Lifetime Value ... known as LTV in the early 1990s and frequently known as CLV today (Customer Lifetime Value), is the outcome of Customer Development efforts.
It is common for "brands" to measure lifetime value on a twelve-month basis, then invest in new customers by spending all of the profit generated by the new customer in the first full year on the file. In other words, the "brand" is willing to lose $18 profit acquiring the customer as long as the customer pays the "brand" at least $18 of profit in the next year.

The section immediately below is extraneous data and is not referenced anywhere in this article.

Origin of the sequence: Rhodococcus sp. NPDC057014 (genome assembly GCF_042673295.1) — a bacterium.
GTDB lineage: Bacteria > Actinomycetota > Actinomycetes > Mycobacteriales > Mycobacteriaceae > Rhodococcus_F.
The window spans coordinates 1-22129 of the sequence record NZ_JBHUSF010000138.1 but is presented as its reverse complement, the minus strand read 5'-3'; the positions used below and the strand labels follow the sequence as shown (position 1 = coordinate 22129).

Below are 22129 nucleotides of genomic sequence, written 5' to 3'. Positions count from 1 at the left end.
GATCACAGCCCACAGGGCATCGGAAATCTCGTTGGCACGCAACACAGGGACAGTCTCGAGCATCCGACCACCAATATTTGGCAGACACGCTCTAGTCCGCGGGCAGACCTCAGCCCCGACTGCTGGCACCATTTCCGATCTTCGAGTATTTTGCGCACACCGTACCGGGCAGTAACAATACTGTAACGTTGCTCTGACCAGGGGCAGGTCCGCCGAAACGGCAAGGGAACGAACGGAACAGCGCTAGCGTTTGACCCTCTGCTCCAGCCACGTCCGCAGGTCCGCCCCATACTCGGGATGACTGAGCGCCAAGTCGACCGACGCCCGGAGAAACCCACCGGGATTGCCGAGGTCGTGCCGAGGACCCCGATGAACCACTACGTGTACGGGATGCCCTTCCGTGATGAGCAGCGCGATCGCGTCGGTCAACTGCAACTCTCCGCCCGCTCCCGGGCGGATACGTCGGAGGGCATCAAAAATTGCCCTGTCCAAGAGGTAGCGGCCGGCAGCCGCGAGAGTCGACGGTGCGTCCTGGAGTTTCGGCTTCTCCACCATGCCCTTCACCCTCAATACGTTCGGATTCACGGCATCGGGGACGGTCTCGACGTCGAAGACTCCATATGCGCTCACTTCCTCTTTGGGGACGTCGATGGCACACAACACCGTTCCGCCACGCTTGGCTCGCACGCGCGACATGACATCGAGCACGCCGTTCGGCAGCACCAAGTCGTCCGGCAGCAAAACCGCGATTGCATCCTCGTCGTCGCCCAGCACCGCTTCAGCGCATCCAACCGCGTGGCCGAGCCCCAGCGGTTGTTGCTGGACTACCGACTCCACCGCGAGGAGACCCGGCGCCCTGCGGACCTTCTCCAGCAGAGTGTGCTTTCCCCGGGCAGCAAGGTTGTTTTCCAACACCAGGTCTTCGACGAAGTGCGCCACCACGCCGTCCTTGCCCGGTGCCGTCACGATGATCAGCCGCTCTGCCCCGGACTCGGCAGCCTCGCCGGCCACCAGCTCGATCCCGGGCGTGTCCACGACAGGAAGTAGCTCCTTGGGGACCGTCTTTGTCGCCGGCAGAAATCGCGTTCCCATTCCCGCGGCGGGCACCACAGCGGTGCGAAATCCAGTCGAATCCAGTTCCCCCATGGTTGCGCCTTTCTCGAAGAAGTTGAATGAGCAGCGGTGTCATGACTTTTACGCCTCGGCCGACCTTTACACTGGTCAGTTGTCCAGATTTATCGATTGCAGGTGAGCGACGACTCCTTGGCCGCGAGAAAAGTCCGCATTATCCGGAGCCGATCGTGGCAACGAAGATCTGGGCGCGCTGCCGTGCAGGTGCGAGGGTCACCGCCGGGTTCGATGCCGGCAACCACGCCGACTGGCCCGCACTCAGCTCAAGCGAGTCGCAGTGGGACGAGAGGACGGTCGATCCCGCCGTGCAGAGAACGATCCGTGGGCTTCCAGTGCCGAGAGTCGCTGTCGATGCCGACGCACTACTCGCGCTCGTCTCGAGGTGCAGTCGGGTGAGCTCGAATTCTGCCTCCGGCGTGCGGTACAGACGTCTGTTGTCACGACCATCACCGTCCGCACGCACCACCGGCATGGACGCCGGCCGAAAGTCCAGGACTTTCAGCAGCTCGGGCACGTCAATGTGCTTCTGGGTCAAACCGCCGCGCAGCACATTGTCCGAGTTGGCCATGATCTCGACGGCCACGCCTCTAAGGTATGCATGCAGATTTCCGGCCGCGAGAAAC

I'm frequently surprised to hear companies tell me that they are disappointed with the lifetime value metrics generated by their in-house analysts. They'll argue that the measurements are flawed or that the payback windows are not appropriate.
All of this is nonsense, of course.
What the Executive is grumbling about is this ... the Executive is grumbling that her employees are doing a poor job of Developing Customers.
Few people want to face this reality.
But that's what is happening.
If you want great lifetime value metrics, get busy prioritizing the Development of your Customers.